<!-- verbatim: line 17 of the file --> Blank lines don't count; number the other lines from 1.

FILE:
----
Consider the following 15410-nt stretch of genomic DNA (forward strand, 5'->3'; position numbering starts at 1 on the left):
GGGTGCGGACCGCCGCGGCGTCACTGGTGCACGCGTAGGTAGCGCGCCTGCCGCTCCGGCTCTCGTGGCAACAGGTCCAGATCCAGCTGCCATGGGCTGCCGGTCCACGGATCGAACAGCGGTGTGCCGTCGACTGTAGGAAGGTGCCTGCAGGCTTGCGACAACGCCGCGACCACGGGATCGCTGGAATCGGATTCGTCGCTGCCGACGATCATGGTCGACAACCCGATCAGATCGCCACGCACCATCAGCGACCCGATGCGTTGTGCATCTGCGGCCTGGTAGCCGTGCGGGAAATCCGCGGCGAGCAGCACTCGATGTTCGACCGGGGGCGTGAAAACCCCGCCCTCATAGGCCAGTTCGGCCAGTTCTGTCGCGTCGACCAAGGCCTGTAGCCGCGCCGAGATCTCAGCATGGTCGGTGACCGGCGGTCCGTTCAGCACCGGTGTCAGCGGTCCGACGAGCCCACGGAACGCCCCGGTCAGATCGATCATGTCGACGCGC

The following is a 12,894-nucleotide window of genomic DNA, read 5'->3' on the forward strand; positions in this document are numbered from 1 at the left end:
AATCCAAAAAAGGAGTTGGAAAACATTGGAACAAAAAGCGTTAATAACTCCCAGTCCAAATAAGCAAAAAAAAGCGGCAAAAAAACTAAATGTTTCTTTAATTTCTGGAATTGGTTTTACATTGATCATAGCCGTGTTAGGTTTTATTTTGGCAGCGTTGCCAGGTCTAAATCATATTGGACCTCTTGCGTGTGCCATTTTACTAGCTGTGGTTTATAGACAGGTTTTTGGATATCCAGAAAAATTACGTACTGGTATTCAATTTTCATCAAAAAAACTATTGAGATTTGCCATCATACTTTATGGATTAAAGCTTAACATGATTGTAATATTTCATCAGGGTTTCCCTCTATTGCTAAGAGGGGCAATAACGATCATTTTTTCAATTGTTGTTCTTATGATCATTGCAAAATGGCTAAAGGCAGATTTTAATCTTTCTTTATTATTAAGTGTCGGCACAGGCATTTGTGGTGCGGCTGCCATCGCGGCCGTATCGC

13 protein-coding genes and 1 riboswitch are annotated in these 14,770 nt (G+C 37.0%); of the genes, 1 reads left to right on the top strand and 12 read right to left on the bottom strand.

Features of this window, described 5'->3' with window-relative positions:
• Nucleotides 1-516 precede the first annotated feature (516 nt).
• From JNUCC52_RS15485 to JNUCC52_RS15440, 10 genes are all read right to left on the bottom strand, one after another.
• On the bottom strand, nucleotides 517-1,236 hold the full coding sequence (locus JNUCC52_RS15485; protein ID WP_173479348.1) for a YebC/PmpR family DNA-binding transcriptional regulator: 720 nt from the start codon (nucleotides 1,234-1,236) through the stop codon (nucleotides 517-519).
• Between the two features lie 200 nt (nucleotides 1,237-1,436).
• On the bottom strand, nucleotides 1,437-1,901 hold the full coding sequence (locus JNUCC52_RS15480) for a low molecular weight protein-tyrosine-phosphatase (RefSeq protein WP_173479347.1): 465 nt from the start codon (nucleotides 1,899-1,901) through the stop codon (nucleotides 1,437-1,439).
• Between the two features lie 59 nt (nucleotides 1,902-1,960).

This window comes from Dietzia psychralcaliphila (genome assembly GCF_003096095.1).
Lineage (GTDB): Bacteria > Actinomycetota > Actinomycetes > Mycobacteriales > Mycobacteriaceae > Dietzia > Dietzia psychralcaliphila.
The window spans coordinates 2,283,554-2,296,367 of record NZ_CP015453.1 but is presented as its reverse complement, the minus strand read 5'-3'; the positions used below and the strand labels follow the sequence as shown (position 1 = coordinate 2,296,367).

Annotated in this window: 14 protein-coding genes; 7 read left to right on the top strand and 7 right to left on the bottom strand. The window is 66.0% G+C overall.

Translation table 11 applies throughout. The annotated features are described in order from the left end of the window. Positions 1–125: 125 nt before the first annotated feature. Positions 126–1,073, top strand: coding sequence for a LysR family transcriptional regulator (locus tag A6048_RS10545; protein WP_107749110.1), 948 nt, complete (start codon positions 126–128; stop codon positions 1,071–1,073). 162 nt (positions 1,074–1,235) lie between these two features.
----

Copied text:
Translation table 11 applies throughout. The annotated features are described in order from the left end of the window. Positions 1–125: 125 nt before the first annotated feature. Positions 126–1,073, top strand: coding sequence for a LysR family transcriptional regulator (locus tag A6048_RS10545; protein WP_107749110.1), 948 nt, complete (start codon positions 126–128; stop codon positions 1,071–1,073). 162 nt (positions 1,074–1,235) lie between these two features.